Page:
Forecast of a Contraction in Economy
- Forecasting the sharpest contraction in world output since the Great Depression of the 1930s, the IMF slashed its projection by 6.3 percentage points from its January forecast for 3.3% growth to a 3% decline. In contrast, the recession of 2009 saw world output contract by a mere 0.1%.
- In projecting an annual expansion in Asia’s largest economy, the fund is rather optimistically foreseeing a sharp rebound in activity over the rest of the year.
Forecast for India
- On India, the IMF has cut its projection for growth in the fiscal year that started on April 1, from January’s 5.8%, to 1.9%.
- This again appears predicated on the fund’s baseline scenario that assumes that the pandemic would ‘fade in the second half of 2020’, allowing containment efforts to be unwound and economic activity to normalise.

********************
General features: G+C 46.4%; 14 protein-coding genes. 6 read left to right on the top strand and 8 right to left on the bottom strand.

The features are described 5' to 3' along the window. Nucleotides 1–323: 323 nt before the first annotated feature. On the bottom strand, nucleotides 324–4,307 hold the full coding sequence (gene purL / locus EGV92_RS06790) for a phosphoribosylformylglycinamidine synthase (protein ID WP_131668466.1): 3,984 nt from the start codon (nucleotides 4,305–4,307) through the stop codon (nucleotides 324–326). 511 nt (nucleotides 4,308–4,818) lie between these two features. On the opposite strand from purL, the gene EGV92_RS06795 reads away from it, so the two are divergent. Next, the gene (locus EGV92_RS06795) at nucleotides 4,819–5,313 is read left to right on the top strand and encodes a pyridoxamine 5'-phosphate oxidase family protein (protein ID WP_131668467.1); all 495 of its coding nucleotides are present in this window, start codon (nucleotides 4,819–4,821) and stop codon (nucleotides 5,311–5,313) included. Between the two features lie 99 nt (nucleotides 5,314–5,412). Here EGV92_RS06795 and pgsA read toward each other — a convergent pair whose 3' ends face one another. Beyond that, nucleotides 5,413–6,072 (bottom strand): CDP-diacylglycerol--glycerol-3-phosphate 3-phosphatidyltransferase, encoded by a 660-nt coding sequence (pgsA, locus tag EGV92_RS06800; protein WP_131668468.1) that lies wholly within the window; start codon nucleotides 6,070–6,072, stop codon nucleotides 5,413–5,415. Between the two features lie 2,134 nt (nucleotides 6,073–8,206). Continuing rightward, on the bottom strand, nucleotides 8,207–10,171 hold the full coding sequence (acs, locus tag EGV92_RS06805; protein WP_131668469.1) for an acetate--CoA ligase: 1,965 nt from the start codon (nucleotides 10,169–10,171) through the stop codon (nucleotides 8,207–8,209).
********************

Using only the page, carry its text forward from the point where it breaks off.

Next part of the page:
- Another key assumption by the IMF’s economists is the availability of policy support to nurture the revival once activity restarts.
- India’s fiscal measures pale in terms of scale when compared with what several other nations have undertaken.
- Given the size of the informal sector in India as well as the anticipated prolonged disruption in labour supply even in more formal parts of the economy, the Centre needs to proactively commit to a substantial stimulus package in order to ensure that once the economy reopens, it has the legs to run.